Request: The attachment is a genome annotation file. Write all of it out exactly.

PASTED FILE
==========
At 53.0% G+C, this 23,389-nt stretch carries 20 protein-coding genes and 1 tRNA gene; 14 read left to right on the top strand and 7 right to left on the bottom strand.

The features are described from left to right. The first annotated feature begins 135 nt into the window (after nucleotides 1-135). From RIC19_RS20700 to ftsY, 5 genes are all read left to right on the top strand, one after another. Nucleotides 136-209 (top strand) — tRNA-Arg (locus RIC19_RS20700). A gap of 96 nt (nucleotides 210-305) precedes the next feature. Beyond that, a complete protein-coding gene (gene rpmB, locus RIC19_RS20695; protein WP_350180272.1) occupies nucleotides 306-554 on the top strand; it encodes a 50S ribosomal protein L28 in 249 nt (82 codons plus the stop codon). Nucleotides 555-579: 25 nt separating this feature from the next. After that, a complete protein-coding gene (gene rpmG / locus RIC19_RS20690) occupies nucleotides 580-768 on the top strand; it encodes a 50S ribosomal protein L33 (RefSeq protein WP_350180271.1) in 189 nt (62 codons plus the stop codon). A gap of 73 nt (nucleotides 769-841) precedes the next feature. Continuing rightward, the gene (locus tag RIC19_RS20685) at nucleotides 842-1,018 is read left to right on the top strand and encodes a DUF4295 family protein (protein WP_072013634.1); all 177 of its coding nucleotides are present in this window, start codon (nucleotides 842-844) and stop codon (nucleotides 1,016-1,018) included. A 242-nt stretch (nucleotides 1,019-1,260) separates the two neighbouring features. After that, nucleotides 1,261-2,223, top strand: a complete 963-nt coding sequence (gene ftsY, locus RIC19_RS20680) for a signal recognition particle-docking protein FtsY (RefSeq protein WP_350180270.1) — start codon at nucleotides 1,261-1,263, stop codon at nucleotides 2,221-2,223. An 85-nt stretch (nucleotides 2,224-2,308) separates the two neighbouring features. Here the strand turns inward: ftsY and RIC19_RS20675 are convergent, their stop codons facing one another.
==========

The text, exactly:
At 53.0% G+C, this 23,389-nt stretch carries 20 protein-coding genes and 1 tRNA gene; 14 read left to right on the top strand and 7 right to left on the bottom strand.

The features are described from left to right. The first annotated feature begins 135 nt into the window (after nucleotides 1-135). From RIC19_RS20700 to ftsY, 5 genes are all read left to right on the top strand, one after another. Nucleotides 136-209 (top strand) — tRNA-Arg (locus RIC19_RS20700). A gap of 96 nt (nucleotides 210-305) precedes the next feature. Beyond that, a complete protein-coding gene (gene rpmB, locus RIC19_RS20695; protein WP_350180272.1) occupies nucleotides 306-554 on the top strand; it encodes a 50S ribosomal protein L28 in 249 nt (82 codons plus the stop codon). Nucleotides 555-579: 25 nt separating this feature from the next. After that, a complete protein-coding gene (gene rpmG / locus RIC19_RS20690) occupies nucleotides 580-768 on the top strand; it encodes a 50S ribosomal protein L33 (RefSeq protein WP_350180271.1) in 189 nt (62 codons plus the stop codon). A gap of 73 nt (nucleotides 769-841) precedes the next feature. Continuing rightward, the gene (locus tag RIC19_RS20685) at nucleotides 842-1,018 is read left to right on the top strand and encodes a DUF4295 family protein (protein WP_072013634.1); all 177 of its coding nucleotides are present in this window, start codon (nucleotides 842-844) and stop codon (nucleotides 1,016-1,018) included. A 242-nt stretch (nucleotides 1,019-1,260) separates the two neighbouring features. After that, nucleotides 1,261-2,223, top strand: a complete 963-nt coding sequence (gene ftsY, locus RIC19_RS20680) for a signal recognition particle-docking protein FtsY (RefSeq protein WP_350180270.1) — start codon at nucleotides 1,261-1,263, stop codon at nucleotides 2,221-2,223. An 85-nt stretch (nucleotides 2,224-2,308) separates the two neighbouring features. Here the strand turns inward: ftsY and RIC19_RS20675 are convergent, their stop codons facing one another.